Graphic pages in many early interactive online systems (Videotex: 1979-1989) were implicitly animated because the pictures drew as the data arrived.
The browsers of the time (called "decoders - How geeky is THAT?) were slow and network speeds maxed out at only about 2400 Baud (Less than 1% of today's performance).
So you watched the pages build....s-l-o-w-l-y
Click on a slide and you can view that video
Telidon/NAPLPS was an SVG-like display format that was used early on in the interactive environment "before it was The Web" (1979-89) . NAPLPS offered hi-rez, device-independent, byte-lite, animated graphics - it was cutting edge for the time. Come to think of it, the Web is catching up with that level of built-in browser-level graphical sophistication only now.
Anyhow, here are a few short examples of the craft - mostly 10-30 seconds apiece. Sorry about the crummy visual resolution; These were shot off the screen with a video camera. You know, "technological limitations" of the time...
All of these animations were less than 3000 bytes
Videotex Animation Catalog
The relatively crude resolution of early interactive screens meant that caricatures and cartoonish images were the norm. This was one of my first Telidon/NAPLPS pics - in 1981. I actually used a joystick to draw it! "Mice" were exotic technology at the time. The design parameters reflected the practical limitations of the technology of the day.
Slow drawing time actually added some charm, anticipation, and unavoidable "animation" to the graphic presentation of Telidon/NAPLPS. I tried to make that artifact of the technology a little more entertaining. Early platform didn't offer much in the way of resolution of color - by today's standards, at least.
You could also build simple interactive "information retrieval" tree-structured databases with this Telidon/NAPLPS thing. One of my early exercises in 1981 was to put together a proof of concept. And here it is - my first ever Clickable Demosite.
My first professional Telidon/NAPLPS job was producing a huge consumer-oriented site for Bank of America in 1982. BofA anchored publishing giant Times Mirror's Videotex Field Trial of consumer information services to the home with a huge site of consumer banking information.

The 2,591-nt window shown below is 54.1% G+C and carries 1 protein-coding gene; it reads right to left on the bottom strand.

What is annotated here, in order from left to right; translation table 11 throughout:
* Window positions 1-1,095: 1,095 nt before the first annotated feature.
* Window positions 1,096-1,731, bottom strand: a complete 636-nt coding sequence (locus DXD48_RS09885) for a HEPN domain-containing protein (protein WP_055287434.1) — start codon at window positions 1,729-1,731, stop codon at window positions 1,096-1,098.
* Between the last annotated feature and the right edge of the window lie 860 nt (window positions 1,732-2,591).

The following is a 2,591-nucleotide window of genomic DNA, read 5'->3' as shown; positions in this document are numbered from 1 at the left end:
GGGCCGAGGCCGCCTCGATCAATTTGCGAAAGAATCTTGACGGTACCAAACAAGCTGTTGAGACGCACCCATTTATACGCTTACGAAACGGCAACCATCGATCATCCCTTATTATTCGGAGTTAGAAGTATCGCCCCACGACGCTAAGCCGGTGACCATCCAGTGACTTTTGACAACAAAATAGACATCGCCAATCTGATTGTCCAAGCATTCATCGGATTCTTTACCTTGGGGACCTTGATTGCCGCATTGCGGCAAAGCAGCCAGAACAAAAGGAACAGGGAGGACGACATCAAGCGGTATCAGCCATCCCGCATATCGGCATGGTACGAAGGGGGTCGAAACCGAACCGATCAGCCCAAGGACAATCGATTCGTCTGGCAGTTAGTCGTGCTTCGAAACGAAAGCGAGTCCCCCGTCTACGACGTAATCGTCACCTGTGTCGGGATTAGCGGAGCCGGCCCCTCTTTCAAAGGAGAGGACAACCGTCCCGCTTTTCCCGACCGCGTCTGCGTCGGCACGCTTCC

Built-in animation was a big part of the "user experience" of early interactive products. This early online advertisement used the sequential drawing aspect of the platform to create a little animated message. Not bad, especially for that moment in time ... when there was still something of a "gee whiz" factor to seeing stuff like this.
It was kind of crude, but I really liked this ad, which used a "CSS-like" technique to achieve the sparkly effect. All the more impressive when you consider that most early Videotex pages were no more than 2000 bytes.
During the early 80's all of the major networks wanted to get on the interactive bandwagon. In teletext, the interactive pages were digitally embedded in the TV signal and then extracted "on demand" by your smart cable box.
On this page, the process of drawing the picture became a small animation that actually illustrated the textual content of the story. Due to technology constraints, these pages had to be under 1840 bytes(!)
My partner at TCS throughought the Videotex years was Bill Porter, a colleague from previous video days - and the guy who wrote the code for early TCS software products. White Horse is his company. Thank you, buddy.
One of the things you could do with Videotex graphics was to build images modularly. The Open-Ended Assembly Process let you change anything at any time, so you could "Mix 'n Match" design attributes intelligently. We envisioned this Dreamware as an identi-kit tool that was interactive, portable, extensible and virtual, allowing police departments to quickly assemble and distribute systematized suspect identification drawings.